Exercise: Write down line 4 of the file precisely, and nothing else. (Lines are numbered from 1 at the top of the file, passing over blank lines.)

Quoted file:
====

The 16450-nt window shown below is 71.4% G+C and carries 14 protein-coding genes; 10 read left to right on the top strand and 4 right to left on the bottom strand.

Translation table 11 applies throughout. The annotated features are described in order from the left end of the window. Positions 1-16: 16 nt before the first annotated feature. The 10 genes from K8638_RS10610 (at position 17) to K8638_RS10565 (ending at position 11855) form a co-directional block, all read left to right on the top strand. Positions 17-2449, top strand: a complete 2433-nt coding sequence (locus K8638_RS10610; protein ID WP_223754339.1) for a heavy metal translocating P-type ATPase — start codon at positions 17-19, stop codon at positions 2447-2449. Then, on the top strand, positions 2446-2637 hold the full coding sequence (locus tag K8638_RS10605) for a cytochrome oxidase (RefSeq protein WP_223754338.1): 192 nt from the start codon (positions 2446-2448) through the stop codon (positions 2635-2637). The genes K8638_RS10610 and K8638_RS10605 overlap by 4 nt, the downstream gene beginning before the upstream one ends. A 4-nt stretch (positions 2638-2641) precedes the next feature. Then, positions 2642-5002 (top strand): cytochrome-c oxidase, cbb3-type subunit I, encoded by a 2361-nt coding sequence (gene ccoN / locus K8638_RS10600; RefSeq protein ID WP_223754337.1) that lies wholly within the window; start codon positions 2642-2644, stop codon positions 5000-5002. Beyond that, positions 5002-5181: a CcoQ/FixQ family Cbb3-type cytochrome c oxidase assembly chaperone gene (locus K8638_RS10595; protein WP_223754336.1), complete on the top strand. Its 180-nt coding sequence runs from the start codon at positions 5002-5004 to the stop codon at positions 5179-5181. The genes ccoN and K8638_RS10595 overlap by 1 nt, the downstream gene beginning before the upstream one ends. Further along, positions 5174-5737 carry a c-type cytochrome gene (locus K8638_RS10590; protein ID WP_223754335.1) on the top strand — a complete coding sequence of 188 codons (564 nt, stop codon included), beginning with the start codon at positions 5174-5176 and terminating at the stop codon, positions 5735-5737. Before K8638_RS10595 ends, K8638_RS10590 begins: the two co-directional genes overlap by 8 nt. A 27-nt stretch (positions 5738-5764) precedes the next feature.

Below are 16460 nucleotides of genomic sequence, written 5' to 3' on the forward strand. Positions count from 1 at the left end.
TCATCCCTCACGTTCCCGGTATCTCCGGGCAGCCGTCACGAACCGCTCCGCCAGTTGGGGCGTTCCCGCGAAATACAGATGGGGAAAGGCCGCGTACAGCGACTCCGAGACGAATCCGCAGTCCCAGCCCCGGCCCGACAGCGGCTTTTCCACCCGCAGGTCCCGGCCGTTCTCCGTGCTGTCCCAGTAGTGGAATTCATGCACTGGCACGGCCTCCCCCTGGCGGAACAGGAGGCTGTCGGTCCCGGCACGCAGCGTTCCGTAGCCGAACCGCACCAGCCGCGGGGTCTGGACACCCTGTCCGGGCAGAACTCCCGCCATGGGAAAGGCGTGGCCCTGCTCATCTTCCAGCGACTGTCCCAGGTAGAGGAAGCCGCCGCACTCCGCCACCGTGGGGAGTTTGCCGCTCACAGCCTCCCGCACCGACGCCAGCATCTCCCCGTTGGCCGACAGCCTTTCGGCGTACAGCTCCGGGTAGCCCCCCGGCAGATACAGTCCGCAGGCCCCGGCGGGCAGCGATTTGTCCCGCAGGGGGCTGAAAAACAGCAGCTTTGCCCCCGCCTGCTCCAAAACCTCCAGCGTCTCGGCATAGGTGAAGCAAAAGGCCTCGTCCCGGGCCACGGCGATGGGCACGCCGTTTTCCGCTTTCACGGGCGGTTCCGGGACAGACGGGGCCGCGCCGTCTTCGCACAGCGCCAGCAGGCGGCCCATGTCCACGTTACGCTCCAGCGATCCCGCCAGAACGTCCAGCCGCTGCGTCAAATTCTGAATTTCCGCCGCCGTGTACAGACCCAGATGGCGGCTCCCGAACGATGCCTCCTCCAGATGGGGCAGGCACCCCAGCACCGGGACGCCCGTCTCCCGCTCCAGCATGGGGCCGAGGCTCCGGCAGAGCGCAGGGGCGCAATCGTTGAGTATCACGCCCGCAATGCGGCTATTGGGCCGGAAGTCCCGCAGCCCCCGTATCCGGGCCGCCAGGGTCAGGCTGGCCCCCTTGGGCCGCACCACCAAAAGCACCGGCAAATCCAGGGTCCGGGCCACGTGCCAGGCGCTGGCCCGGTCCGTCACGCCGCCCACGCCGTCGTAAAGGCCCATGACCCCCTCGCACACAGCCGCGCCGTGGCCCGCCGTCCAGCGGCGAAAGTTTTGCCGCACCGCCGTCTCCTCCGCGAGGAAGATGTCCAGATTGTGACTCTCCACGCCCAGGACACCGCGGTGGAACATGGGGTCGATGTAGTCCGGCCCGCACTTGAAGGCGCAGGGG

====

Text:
TCATCCCTCACGTTCCCGGTATCTCCGGGCAGCCGTCACGAACCGCTCCGCCAGTTGGGGCGTTCCCGCGAAATACAGATGGGGAAAGGCCGCGTACAGCGACTCCGAGACGAATCCGCAGTCCCAGCCCCGGCCCGACAGCGGCTTTTCCACCCGCAGGTCCCGGCCGTTCTCCGTGCTGTCCCAGTAGTGGAATTCATGCACTGGCACGGCCTCCCCCTGGCGGAACAGGAGGCTGTCGGTCCCGGCACGCAGCGTTCCGTAGCCGAACCGCACCAGCCGCGGGGTCTGGACACCCTGTCCGGGCAGAACTCCCGCCATGGGAAAGGCGTGGCCCTGCTCATCTTCCAGCGACTGTCCCAGGTAGAGGAAGCCGCCGCACTCCGCCACCGTGGGGAGTTTGCCGCTCACAGCCTCCCGCACCGACGCCAGCATCTCCCCGTTGGCCGACAGCCTTTCGGCGTACAGCTCCGGGTAGCCCCCCGGCAGATACAGTCCGCAGGCCCCGGCGGGCAGCGATTTGTCCCGCAGGGGGCTGAAAAACAGCAGCTTTGCCCCCGCCTGCTCCAAAACCTCCAGCGTCTCGGCATAGGTGAAGCAAAAGGCCTCGTCCCGGGCCACGGCGATGGGCACGCCGTTTTCCGCTTTCACGGGCGGTTCCGGGACAGACGGGGCCGCGCCGTCTTCGCACAGCGCCAGCAGGCGGCCCATGTCCACGTTACGCTCCAGCGATCCCGCCAGAACGTCCAGCCGCTGCGTCAAATTCTGAATTTCCGCCGCCGTGTACAGACCCAGATGGCGGCTCCCGAACGATGCCTCCTCCAGATGGGGCAGGCACCCCAGCACCGGGACGCCCGTCTCCCGCTCCAGCATGGGGCCGAGGCTCCGGCAGAGCGCAGGGGCGCAATCGTTGAGTATCACGCCCGCAATGCGGCTATTGGGCCGGAAGTCCCGCAGCCCCCGTATCCGGGCCGCCAGGGTCAGGCTGGCCCCCTTGGGCCGCACCACCAAAAGCACCGGCAAATCCAGGGTCCGGGCCACGTGCCAGGCGCTGGCCCGGTCCGTCACGCCGCCCACGCCGTCGTAAAGGCCCATGACCCCCTCGCACACAGCCGCGCCGTGGCCCGCCGTCCAGCGGCGAAAGTTTTGCCGCACCGCCGTCTCCTCCGCGAGGAAGATGTCCAGATTGTGACTCTCCACGCCCAGGACACCGCGGTGGAACATGGGGTCGATGTAGTCCGGCCCGCACTTGAAGGCGCAGGGG